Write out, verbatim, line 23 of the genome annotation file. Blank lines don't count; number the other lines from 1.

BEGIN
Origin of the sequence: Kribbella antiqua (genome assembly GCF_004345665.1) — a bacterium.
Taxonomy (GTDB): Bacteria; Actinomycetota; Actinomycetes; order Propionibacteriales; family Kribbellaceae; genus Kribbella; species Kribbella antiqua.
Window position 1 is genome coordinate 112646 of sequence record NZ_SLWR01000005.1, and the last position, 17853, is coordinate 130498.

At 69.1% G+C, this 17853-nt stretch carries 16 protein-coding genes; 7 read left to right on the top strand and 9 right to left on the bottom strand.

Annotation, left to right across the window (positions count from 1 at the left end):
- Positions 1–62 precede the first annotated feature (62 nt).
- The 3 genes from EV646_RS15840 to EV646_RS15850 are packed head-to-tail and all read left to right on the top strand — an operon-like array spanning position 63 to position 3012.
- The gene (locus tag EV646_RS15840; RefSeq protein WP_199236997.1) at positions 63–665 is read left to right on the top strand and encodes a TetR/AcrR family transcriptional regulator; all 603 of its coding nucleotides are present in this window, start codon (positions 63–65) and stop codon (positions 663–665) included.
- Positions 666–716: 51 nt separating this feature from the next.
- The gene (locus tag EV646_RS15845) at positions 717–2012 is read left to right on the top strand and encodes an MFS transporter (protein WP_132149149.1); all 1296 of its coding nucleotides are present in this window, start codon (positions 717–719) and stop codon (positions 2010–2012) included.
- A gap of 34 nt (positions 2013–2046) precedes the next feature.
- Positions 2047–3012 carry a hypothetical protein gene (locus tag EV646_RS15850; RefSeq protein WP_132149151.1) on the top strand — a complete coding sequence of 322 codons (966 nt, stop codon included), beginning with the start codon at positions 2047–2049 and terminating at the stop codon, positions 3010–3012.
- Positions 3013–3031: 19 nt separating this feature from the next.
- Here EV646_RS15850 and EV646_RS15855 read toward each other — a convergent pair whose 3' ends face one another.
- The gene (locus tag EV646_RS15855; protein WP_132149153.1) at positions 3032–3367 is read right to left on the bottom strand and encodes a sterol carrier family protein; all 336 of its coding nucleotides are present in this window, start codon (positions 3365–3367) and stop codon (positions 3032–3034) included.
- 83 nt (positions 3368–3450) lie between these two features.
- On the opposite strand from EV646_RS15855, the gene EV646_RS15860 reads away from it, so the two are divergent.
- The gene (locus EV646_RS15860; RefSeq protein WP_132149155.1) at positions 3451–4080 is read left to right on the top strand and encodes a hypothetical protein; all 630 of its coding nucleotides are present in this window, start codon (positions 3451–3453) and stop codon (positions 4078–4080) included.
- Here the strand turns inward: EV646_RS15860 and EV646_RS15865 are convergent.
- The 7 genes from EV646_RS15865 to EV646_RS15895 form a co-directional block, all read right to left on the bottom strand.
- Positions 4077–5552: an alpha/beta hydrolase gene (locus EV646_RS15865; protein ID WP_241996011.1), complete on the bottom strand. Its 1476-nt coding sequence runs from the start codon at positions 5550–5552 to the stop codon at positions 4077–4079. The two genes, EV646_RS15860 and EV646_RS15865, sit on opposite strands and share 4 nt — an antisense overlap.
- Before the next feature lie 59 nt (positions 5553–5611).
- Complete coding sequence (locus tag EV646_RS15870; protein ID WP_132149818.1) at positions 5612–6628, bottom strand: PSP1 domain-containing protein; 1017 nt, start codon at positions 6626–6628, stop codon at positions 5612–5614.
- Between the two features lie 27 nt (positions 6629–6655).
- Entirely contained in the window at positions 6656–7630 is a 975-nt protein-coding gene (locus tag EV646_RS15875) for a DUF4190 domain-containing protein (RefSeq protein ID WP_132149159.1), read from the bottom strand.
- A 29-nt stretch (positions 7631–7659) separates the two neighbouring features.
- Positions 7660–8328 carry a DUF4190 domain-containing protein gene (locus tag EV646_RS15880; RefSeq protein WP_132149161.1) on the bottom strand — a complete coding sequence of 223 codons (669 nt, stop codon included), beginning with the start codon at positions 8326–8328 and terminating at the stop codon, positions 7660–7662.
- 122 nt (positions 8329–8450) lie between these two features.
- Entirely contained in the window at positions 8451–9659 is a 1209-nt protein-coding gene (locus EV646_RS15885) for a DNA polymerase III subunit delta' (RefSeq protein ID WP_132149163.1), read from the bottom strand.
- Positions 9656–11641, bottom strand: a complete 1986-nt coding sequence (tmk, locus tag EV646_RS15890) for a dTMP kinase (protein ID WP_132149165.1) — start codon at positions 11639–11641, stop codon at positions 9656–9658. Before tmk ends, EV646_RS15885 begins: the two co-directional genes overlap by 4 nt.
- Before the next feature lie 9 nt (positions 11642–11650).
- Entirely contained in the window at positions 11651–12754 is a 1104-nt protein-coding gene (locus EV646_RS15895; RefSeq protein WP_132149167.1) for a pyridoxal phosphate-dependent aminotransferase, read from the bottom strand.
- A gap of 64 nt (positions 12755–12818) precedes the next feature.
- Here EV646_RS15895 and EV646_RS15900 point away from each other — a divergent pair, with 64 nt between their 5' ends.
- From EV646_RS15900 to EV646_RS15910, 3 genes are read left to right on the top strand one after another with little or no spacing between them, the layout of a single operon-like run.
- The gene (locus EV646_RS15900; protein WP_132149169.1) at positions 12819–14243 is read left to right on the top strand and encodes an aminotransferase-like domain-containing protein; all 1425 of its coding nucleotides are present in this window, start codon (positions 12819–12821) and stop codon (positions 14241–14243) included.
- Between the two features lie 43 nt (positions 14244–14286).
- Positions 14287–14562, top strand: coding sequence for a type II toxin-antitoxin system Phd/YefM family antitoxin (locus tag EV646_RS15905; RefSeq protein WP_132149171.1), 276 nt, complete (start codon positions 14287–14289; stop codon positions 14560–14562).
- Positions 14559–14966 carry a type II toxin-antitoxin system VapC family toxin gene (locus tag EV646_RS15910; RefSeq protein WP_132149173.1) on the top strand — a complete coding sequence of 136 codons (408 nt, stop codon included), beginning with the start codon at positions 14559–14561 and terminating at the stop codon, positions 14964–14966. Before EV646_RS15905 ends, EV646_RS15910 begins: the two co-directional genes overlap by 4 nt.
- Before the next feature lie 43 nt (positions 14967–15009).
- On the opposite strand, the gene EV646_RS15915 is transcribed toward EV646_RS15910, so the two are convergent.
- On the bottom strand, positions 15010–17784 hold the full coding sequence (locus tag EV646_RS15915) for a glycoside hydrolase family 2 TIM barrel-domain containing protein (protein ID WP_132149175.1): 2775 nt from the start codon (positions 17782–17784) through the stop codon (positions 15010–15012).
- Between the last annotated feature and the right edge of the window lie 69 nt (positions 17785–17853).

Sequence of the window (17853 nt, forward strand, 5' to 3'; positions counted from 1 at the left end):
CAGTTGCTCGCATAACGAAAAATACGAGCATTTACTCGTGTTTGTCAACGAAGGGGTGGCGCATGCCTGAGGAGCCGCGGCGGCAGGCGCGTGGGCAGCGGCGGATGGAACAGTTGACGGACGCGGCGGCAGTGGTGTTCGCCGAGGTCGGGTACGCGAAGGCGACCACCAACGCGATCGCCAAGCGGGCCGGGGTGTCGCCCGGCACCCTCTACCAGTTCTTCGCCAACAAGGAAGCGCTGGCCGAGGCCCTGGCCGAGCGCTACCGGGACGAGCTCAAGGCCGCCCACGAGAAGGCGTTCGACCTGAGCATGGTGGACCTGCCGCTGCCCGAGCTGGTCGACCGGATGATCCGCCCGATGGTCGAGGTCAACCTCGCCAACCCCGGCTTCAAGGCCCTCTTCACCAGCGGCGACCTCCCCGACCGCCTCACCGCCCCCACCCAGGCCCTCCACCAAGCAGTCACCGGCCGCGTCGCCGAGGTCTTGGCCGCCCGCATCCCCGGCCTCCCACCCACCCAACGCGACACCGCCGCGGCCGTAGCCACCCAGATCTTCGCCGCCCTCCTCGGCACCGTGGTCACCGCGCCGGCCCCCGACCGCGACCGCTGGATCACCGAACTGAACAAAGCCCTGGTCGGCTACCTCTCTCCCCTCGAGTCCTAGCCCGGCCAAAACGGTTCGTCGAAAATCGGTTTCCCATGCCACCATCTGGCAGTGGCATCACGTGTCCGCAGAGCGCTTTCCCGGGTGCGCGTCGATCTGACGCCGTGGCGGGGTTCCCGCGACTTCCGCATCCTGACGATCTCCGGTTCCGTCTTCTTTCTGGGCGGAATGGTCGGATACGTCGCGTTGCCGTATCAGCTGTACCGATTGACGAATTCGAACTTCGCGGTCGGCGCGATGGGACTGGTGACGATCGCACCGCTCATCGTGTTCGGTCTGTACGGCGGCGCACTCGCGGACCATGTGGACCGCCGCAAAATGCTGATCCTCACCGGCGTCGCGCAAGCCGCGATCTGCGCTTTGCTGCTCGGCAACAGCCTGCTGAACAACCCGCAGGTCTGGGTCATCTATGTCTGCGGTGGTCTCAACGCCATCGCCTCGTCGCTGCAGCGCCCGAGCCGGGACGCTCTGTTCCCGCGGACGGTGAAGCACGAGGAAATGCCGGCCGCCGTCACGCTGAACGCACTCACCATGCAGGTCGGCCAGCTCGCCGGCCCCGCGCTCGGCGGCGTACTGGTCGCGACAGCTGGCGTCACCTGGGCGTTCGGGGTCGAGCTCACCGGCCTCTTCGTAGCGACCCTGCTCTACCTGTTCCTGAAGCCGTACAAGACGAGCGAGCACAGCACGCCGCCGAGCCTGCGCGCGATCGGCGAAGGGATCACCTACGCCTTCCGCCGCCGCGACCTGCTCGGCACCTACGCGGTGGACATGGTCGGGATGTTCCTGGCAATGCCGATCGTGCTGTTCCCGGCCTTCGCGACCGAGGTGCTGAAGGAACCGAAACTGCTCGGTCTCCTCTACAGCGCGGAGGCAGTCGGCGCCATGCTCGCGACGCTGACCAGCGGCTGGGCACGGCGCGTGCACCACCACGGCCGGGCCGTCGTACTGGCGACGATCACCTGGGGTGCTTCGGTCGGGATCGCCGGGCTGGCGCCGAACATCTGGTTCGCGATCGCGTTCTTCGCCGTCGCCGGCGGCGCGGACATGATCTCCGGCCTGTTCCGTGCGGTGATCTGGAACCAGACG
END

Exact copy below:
- Complete coding sequence (locus tag EV646_RS15870; protein ID WP_132149818.1) at positions 5612–6628, bottom strand: PSP1 domain-containing protein; 1017 nt, start codon at positions 6626–6628, stop codon at positions 5612–5614.